Marc Chagall's White Crucifixion: An Enduring Work of Political Art

  • Ariel M Kravitz


The works of Marc Chagall, a prominent and prolific Jewish artist, are among the most significant and recognizable creations to have emerged during the 20th century. The White Crucifixion was Chagall’s passionate response to the escalating atrocities by the National Socialist German Workers’ (Nazi) Party that resulted in Kristallnacht. This paper examines the early life of the artist in Czarist Russia amidst historical persecution and anti-Semitism, as well as the social and political milieu in which the White Crucifixion was created. The painting’s unique combination of Christian and Jewish imagery, with an illuminated and crucified “Jewish Jesus” at the focal point, and surrounded by scenes depicting Jewish suffering at the hands of the Nazis is explored in detail. The paper demonstrates that the distinctive religious and cultural experiences of Marc Chagall provided the palate from which the plight of the Jews was immortalized on canvas and which expressed his outrage. Condemning the world for their silence and imploring them to act in the face of inhumanity, the White Crucifixion remains an enduring work of political art whose message is as applicable today as it was in 1938.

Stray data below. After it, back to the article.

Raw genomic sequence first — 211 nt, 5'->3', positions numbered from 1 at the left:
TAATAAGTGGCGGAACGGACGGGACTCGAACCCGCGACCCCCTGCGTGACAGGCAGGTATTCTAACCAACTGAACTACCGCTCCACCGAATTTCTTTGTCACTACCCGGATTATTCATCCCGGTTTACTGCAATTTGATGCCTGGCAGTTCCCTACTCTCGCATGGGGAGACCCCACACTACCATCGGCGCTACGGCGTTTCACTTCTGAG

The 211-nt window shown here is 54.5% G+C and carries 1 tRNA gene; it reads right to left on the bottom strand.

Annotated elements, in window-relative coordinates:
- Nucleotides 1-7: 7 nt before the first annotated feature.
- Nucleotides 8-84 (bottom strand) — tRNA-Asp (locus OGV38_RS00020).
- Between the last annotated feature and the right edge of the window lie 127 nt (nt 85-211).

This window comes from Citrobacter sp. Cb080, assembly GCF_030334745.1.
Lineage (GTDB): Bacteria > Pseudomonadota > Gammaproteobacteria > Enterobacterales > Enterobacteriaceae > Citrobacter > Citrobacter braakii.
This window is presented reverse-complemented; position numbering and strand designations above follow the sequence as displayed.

Author Biography

Ariel M Kravitz
Ariel Kravitz is currently a junior at Vanderbilt University majoring in Chemistry. Her hometown is Manhasset Hills, a town situated on the north shore of Long Island, NY. Upon graduation, she will be attending Cornell University’s College of Veterinary Medicine (Class of 2014) where she plans to specialize in surgery. She is an ardent animal welfare advocate and plans to continue this work throughout her life. The impetus for this paper came from her beloved Poppi, whose zest for life and courage to survive in the face of horrific atrocities will forever inspire and guide her through her life’s journey, both as a Jew and as a member of humanity.
How to Cite
KRAVITZ, Ariel M. Marc Chagall's White Crucifixion: An Enduring Work of Political Art. Vanderbilt Undergraduate Research Journal, [S.l.], v. 5, july 2009. ISSN 1555-788X. Available at: <>. Date accessed: 20 aug. 2019. doi:
Humanities and Social Sciences


Political Art